In 1982, GM unveiled the new F-body, but it was too expensive for Joe's blood. That same year, he attended the Long Beach Grand Prix. "They always have a little automotive-expo dealie," Joe says. It was while at the show he saw it-a brand-new, silver '82 GT. Scoping it out, he liked what he saw. And he could afford it-well, not right then, but after saving for several months he was able to pony up the funds for the GT you see here. "I doubt anyone could have been as jazzed as I was the day I drove my GT out of the Pacific Ford dealership in Long Beach, California," Joe says. Not surprisingly, his Camaro was sitting on jackstands awaiting another tranny rebuild, so Joe cut his losses and sold it to double up on a few car payments.
The GT served as Joe's daily driver during a return stint to college. All the while he looked for potential mods he could perform on it. "Way back then there wasn't the huge assortment of parts 'Stangers have available now, so you really had to look to find good 5.0 parts," he says. He stuck to the basics at first by lowering the car and adding larger wheels, a free-flowing exhaust, underdrive pulleys, and so on. After graduating in 1989, Joe removed the "tired" 68,000-mile engine for a rebuild, and while he was at it he decided to clean up the engine compartment. Still working at his dad's body shop, he was able to do the majority of performance upgrades himself. While the engine was out, Joe had the heads ported and added a performance cam. It was about this time he started to show the GT, winning several trophies along the way.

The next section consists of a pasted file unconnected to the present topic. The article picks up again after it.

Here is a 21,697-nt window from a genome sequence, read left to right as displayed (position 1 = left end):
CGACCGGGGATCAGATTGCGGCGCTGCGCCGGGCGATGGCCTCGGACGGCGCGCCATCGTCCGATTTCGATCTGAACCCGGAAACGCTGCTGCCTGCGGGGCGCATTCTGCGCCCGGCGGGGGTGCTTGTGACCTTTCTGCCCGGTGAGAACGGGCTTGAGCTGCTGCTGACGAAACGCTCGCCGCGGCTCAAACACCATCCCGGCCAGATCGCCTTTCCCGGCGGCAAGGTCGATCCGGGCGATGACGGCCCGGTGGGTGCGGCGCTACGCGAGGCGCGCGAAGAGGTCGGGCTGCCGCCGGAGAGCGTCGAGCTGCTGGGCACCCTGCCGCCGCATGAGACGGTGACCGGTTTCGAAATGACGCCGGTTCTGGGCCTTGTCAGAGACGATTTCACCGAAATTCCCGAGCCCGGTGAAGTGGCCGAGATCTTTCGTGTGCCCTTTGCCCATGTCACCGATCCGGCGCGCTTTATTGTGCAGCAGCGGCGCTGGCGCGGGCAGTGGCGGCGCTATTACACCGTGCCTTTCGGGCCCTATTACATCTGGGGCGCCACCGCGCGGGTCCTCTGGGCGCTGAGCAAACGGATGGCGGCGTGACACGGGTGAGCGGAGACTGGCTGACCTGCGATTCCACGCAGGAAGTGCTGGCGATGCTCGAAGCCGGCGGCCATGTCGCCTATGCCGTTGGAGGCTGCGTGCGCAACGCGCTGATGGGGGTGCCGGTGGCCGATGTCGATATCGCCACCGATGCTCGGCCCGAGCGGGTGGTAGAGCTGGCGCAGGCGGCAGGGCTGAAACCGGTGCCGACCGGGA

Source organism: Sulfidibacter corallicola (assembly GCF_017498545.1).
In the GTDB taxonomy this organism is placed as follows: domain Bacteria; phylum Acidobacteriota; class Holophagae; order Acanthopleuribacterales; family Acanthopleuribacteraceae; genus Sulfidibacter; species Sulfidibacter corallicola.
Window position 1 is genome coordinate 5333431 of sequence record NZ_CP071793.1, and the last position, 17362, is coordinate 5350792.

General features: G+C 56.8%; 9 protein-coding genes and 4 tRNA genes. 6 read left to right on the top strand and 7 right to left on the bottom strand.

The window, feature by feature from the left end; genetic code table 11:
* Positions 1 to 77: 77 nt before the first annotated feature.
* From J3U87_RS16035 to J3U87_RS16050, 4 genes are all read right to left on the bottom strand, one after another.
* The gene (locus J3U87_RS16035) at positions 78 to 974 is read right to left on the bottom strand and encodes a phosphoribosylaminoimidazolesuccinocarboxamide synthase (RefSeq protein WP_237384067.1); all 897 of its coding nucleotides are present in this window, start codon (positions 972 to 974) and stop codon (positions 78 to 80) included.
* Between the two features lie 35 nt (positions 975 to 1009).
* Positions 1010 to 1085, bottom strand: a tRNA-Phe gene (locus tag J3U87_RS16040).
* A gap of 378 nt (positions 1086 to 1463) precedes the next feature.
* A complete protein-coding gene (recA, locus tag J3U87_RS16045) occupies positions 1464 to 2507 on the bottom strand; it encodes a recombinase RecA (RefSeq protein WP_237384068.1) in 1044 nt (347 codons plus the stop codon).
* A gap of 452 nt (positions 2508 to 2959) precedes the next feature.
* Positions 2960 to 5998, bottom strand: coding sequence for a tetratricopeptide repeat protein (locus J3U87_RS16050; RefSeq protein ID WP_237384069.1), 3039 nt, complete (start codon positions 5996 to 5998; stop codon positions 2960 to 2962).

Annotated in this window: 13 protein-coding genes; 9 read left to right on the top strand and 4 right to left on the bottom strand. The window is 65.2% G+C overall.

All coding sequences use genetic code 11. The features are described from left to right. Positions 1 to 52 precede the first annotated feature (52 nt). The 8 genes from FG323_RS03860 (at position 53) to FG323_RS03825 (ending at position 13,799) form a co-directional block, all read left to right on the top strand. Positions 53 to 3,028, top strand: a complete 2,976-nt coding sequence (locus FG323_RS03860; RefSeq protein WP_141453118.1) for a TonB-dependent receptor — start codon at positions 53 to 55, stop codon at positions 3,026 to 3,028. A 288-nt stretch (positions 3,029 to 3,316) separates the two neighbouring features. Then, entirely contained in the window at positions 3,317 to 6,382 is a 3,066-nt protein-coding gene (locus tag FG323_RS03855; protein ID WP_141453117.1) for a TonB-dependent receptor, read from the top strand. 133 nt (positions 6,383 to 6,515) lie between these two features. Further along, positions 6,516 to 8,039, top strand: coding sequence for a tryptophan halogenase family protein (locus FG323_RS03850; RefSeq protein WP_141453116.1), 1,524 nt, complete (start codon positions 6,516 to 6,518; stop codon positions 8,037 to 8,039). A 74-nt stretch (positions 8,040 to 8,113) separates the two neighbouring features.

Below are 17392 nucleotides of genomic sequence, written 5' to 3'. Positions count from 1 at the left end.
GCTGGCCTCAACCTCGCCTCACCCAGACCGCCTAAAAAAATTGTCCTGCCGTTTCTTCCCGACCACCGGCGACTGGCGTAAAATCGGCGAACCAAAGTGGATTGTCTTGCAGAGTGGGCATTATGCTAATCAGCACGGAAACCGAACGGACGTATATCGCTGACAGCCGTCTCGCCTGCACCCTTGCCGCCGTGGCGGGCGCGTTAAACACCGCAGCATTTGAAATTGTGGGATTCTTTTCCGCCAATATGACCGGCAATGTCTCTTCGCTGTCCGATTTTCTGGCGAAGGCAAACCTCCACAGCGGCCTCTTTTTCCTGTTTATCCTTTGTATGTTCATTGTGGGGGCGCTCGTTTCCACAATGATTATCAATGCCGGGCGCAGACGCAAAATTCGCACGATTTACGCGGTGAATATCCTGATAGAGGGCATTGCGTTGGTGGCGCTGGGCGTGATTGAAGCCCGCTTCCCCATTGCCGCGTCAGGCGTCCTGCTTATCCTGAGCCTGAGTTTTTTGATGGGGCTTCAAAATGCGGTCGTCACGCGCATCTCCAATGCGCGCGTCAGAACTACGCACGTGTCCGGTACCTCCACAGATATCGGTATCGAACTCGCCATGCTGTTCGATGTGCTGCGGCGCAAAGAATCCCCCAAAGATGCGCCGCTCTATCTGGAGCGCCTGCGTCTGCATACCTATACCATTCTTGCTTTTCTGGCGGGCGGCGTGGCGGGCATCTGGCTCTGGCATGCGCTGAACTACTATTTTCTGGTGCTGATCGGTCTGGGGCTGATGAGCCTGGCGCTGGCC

In 1994, Joe decided to deviate from stock by adding fuel injection to the car. He pulled the engine once again for a freshening up and also upgraded to a roller cam, World Castings Windsor Jr. heads, and other performance goodies. As with most conversions of this kind, Joe had his share of tuning maladies, but in time those were all ironed out.